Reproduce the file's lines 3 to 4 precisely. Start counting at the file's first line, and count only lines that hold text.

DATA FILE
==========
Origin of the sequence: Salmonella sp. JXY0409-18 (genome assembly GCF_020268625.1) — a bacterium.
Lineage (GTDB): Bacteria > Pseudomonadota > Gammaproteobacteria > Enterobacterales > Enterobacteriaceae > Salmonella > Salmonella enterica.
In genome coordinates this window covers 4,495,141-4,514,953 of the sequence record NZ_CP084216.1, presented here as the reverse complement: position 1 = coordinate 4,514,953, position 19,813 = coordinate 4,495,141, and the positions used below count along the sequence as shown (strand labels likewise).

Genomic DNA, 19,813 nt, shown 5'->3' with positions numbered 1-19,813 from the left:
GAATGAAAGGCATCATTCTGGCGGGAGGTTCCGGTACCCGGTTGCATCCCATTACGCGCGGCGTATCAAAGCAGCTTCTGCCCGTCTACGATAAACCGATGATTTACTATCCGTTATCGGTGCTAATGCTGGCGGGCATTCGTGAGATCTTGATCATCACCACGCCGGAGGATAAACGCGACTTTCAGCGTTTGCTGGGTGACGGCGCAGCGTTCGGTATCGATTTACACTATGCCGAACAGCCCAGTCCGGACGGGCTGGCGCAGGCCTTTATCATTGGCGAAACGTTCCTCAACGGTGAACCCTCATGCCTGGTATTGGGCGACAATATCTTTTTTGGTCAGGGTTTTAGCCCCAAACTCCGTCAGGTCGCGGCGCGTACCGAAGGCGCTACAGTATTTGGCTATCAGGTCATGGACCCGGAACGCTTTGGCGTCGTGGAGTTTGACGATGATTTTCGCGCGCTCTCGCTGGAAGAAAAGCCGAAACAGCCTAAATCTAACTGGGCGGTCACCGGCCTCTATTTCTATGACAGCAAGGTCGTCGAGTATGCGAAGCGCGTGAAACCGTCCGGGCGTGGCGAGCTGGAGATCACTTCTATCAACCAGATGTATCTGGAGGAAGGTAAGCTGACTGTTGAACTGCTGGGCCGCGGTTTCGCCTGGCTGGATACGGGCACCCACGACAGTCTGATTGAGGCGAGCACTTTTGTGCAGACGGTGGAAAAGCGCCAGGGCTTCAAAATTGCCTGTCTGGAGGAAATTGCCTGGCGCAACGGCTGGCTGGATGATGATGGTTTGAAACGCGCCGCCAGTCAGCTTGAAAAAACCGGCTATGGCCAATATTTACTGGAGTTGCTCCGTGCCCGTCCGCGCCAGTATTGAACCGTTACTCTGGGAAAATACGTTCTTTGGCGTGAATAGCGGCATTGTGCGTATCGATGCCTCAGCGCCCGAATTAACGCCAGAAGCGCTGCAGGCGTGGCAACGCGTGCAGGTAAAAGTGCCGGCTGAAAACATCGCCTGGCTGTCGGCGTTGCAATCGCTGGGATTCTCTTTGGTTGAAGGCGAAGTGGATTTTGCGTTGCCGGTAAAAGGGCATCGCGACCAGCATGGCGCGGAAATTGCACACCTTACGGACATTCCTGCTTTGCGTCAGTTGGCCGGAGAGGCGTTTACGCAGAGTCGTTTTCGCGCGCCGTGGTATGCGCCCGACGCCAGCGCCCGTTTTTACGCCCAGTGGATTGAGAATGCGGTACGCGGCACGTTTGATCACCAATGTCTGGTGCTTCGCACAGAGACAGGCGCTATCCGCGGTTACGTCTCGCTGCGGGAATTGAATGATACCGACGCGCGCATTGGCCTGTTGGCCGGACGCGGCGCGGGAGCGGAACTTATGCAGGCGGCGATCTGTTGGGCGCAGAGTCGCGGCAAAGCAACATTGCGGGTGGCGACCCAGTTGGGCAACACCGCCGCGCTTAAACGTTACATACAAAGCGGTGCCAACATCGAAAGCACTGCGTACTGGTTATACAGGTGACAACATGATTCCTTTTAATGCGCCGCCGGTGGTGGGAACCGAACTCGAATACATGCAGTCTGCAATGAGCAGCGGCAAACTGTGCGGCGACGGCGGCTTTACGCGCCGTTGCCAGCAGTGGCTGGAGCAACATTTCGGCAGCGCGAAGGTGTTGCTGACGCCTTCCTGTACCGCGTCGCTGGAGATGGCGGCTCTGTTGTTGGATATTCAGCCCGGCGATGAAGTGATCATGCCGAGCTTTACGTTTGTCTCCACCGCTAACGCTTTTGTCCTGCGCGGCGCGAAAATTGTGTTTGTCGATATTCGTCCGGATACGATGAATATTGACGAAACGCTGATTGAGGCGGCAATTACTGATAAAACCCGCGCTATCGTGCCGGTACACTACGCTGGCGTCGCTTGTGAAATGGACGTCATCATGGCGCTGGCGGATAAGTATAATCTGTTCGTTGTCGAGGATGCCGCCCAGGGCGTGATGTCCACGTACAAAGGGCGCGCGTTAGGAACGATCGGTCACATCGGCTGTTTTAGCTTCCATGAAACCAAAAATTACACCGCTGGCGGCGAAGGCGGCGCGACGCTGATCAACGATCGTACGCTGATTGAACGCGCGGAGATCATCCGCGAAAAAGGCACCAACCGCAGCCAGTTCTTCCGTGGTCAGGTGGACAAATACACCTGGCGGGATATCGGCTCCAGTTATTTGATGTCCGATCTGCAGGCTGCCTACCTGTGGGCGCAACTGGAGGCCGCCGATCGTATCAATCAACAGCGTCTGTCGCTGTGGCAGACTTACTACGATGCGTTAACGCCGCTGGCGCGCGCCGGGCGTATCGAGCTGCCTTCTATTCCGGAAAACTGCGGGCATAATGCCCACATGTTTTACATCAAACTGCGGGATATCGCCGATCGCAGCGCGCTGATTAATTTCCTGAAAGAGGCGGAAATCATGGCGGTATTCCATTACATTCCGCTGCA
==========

In genome coordinates this window covers 4,495,141-4,514,953 of the sequence record NZ_CP084216.1, presented here as the reverse complement: position 1 = coordinate 4,514,953, position 19,813 = coordinate 4,495,141, and the positions used below count along the sequence as shown (strand labels likewise).

Genomic DNA, 19,813 nt, shown 5'->3' with positions numbered 1-19,813 from the left: